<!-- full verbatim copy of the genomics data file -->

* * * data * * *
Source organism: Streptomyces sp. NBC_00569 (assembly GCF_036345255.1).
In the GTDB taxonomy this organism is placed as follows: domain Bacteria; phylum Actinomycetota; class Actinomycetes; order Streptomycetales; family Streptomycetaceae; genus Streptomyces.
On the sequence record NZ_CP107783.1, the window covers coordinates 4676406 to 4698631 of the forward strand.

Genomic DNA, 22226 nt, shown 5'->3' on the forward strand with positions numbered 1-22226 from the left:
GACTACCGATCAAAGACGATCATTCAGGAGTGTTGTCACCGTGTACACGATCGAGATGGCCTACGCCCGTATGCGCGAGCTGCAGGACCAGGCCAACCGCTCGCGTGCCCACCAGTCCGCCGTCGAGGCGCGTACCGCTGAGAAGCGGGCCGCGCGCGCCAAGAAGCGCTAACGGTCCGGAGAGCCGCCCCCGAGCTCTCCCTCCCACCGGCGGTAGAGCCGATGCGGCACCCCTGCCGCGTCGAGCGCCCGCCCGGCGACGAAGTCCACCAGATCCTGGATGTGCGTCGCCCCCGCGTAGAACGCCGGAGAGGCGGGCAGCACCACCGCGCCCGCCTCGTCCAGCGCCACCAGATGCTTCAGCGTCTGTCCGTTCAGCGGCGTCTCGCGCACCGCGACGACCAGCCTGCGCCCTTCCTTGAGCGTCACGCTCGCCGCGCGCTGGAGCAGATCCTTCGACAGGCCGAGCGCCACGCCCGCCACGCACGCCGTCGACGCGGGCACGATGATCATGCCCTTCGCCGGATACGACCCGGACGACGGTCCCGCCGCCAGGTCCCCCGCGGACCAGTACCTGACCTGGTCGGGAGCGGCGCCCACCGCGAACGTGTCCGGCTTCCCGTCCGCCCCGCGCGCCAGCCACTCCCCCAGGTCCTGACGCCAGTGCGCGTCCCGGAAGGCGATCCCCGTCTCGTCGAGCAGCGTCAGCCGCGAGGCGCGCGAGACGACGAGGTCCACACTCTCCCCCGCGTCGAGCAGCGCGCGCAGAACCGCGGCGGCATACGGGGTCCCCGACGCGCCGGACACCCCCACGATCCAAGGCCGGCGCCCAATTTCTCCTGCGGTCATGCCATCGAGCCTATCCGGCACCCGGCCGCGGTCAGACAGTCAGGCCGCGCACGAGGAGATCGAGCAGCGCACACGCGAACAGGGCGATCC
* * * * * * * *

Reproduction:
Source organism: Streptomyces sp. NBC_00569 (assembly GCF_036345255.1).
In the GTDB taxonomy this organism is placed as follows: domain Bacteria; phylum Actinomycetota; class Actinomycetes; order Streptomycetales; family Streptomycetaceae; genus Streptomyces.
On the sequence record NZ_CP107783.1, the window covers coordinates 4676406 to 4698631 of the forward strand.

Genomic DNA, 22226 nt, shown 5'->3' on the forward strand with positions numbered 1-22226 from the left:
GACTACCGATCAAAGACGATCATTCAGGAGTGTTGTCACCGTGTACACGATCGAGATGGCCTACGCCCGTATGCGCGAGCTGCAGGACCAGGCCAACCGCTCGCGTGCCCACCAGTCCGCCGTCGAGGCGCGTACCGCTGAGAAGCGGGCCGCGCGCGCCAAGAAGCGCTAACGGTCCGGAGAGCCGCCCCCGAGCTCTCCCTCCCACCGGCGGTAGAGCCGATGCGGCACCCCTGCCGCGTCGAGCGCCCGCCCGGCGACGAAGTCCACCAGATCCTGGATGTGCGTCGCCCCCGCGTAGAACGCCGGAGAGGCGGGCAGCACCACCGCGCCCGCCTCGTCCAGCGCCACCAGATGCTTCAGCGTCTGTCCGTTCAGCGGCGTCTCGCGCACCGCGACGACCAGCCTGCGCCCTTCCTTGAGCGTCACGCTCGCCGCGCGCTGGAGCAGATCCTTCGACAGGCCGAGCGCCACGCCCGCCACGCACGCCGTCGACGCGGGCACGATGATCATGCCCTTCGCCGGATACGACCCGGACGACGGTCCCGCCGCCAGGTCCCCCGCGGACCAGTACCTGACCTGGTCGGGAGCGGCGCCCACCGCGAACGTGTCCGGCTTCCCGTCCGCCCCGCGCGCCAGCCACTCCCCCAGGTCCTGACGCCAGTGCGCGTCCCGGAAGGCGATCCCCGTCTCGTCGAGCAGCGTCAGCCGCGAGGCGCGCGAGACGACGAGGTCCACACTCTCCCCCGCGTCGAGCAGCGCGCGCAGAACCGCGGCGGCATACGGGGTCCCCGACGCGCCGGACACCCCCACGATCCAAGGCCGGCGCCCAATTTCTCCTGCGGTCATGCCATCGAGCCTATCCGGCACCCGGCCGCGGTCAGACAGTCAGGCCGCGCACGAGGAGATCGAGCAGCGCACACGCGAACAGGGCGATCC